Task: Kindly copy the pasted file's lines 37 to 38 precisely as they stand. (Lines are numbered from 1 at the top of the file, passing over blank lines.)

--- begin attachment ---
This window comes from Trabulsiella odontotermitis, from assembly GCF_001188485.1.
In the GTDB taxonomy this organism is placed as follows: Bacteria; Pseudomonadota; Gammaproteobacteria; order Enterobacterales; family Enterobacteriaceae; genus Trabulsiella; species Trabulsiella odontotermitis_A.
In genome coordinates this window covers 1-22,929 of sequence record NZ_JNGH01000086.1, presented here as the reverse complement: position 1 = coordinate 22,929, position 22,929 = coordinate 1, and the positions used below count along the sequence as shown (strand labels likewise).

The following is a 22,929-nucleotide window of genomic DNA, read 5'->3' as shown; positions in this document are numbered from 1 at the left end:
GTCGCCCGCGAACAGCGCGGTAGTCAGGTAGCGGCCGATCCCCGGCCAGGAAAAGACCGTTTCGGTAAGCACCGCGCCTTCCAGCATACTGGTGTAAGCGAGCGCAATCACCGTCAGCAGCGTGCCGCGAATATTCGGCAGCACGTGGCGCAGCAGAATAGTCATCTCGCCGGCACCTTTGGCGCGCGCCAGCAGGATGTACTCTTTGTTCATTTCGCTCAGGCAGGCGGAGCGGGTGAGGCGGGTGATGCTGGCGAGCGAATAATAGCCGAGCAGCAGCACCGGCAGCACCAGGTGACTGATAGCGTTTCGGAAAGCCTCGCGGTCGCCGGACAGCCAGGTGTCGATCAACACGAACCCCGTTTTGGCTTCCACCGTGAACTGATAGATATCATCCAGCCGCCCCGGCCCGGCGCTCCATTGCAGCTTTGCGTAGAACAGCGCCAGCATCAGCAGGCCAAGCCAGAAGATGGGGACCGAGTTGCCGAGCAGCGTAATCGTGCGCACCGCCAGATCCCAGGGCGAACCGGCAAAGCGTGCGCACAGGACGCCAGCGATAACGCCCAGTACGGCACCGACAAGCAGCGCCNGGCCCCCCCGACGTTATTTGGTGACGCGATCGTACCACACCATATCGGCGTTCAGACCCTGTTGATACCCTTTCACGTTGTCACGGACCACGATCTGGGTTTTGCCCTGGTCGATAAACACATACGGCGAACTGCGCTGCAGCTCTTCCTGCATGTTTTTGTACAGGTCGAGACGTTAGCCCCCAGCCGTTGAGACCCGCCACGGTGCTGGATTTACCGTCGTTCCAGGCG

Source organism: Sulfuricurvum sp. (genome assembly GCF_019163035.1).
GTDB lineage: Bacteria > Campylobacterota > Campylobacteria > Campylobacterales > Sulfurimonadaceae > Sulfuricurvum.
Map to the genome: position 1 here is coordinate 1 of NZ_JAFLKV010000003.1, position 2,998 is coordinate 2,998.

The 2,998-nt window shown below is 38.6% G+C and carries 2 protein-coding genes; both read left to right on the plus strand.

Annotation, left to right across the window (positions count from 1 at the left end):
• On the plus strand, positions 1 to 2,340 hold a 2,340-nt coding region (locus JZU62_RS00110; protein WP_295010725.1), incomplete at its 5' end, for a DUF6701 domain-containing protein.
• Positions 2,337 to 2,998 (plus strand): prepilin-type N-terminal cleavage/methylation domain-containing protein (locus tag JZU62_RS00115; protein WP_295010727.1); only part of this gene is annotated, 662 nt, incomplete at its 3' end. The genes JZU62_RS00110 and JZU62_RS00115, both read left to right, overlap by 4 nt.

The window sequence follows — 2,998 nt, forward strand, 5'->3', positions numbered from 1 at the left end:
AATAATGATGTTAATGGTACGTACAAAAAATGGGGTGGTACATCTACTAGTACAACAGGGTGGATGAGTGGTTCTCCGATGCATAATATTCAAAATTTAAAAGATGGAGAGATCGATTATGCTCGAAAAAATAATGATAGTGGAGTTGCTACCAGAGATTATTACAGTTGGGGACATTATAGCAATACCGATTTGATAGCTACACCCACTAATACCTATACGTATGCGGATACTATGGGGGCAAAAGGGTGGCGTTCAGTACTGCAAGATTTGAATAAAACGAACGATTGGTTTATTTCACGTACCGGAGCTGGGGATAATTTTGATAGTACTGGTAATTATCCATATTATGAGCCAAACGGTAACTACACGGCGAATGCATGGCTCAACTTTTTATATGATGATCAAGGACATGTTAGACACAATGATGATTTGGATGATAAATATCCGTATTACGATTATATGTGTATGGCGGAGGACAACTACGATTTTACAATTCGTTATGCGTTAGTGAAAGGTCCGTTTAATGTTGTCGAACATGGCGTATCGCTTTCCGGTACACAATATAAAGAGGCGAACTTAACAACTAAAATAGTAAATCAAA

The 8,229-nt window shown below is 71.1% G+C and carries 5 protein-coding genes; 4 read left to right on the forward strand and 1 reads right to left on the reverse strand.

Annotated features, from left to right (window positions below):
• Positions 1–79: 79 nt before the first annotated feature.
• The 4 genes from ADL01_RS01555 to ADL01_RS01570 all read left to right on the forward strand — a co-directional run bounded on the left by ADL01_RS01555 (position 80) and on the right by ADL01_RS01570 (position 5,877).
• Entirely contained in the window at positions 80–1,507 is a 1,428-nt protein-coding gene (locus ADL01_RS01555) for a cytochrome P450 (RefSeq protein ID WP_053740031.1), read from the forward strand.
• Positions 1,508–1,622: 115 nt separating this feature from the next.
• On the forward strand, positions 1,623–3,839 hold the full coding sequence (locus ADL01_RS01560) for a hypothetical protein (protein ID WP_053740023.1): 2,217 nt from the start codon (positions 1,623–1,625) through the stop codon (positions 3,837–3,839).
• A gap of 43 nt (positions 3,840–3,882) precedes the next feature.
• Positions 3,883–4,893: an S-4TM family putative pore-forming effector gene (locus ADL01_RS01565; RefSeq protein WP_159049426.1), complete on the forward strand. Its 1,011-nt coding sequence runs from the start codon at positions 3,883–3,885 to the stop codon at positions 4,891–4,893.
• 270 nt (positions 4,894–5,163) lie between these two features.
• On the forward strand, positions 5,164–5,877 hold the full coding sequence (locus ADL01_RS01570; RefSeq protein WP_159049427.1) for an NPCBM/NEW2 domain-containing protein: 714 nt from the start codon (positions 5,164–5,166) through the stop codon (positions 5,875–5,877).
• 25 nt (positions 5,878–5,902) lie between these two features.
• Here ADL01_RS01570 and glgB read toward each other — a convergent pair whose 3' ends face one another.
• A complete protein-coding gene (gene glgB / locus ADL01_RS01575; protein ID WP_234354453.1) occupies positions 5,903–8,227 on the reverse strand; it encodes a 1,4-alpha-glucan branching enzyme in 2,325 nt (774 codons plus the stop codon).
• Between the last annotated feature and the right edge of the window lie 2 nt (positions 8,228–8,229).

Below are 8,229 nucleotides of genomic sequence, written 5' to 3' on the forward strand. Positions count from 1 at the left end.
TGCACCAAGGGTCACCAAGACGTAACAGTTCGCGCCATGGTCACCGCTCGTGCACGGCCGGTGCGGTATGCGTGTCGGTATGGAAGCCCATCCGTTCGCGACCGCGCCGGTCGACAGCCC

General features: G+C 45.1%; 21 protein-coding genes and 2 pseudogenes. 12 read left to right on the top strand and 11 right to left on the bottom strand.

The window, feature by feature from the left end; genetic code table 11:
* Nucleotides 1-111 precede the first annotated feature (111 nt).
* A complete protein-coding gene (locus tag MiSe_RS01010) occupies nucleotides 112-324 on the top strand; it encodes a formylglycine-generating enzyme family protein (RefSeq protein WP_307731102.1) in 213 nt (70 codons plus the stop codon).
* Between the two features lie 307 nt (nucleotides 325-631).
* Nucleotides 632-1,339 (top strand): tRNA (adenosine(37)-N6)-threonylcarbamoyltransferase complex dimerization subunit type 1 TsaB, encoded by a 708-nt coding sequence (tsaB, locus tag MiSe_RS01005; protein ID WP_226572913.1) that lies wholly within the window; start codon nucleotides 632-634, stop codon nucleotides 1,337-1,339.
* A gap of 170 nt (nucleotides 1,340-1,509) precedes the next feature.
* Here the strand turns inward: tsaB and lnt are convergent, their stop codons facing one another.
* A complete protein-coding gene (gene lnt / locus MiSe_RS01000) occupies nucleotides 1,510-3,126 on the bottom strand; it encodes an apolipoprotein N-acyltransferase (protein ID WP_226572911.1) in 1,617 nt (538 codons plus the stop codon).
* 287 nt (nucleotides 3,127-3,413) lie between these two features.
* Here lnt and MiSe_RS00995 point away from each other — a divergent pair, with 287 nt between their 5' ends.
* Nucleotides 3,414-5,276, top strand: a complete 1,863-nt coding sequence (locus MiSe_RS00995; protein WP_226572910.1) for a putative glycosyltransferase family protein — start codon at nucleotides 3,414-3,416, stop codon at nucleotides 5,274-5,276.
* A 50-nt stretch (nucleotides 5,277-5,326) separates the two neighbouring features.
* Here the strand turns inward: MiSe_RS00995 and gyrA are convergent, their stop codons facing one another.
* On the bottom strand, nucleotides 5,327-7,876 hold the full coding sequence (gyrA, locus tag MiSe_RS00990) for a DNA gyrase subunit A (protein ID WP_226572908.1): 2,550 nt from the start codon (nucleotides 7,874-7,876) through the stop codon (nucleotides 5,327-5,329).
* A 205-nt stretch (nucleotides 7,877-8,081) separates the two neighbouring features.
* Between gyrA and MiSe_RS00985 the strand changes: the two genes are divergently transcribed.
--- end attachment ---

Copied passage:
* Nucleotides 632-1,339 (top strand): tRNA (adenosine(37)-N6)-threonylcarbamoyltransferase complex dimerization subunit type 1 TsaB, encoded by a 708-nt coding sequence (tsaB, locus tag MiSe_RS01005; protein ID WP_226572913.1) that lies wholly within the window; start codon nucleotides 632-634, stop codon nucleotides 1,337-1,339.
* A gap of 170 nt (nucleotides 1,340-1,509) precedes the next feature.